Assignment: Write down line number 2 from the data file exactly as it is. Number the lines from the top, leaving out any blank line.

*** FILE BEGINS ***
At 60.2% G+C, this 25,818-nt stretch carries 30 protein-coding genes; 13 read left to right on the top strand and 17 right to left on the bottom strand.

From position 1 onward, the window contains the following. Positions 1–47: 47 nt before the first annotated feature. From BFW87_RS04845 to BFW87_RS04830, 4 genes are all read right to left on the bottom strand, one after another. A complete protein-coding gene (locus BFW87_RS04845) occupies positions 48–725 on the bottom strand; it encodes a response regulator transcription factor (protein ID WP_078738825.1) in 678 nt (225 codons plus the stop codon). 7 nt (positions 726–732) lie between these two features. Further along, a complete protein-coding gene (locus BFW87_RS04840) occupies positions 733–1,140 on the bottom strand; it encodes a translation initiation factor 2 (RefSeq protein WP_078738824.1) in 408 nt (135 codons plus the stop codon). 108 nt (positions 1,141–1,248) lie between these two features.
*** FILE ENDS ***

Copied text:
From position 1 onward, the window contains the following. Positions 1–47: 47 nt before the first annotated feature. From BFW87_RS04845 to BFW87_RS04830, 4 genes are all read right to left on the bottom strand, one after another. A complete protein-coding gene (locus BFW87_RS04845) occupies positions 48–725 on the bottom strand; it encodes a response regulator transcription factor (protein ID WP_078738825.1) in 678 nt (225 codons plus the stop codon). 7 nt (positions 726–732) lie between these two features. Further along, a complete protein-coding gene (locus BFW87_RS04840) occupies positions 733–1,140 on the bottom strand; it encodes a translation initiation factor 2 (RefSeq protein WP_078738824.1) in 408 nt (135 codons plus the stop codon). 108 nt (positions 1,141–1,248) lie between these two features.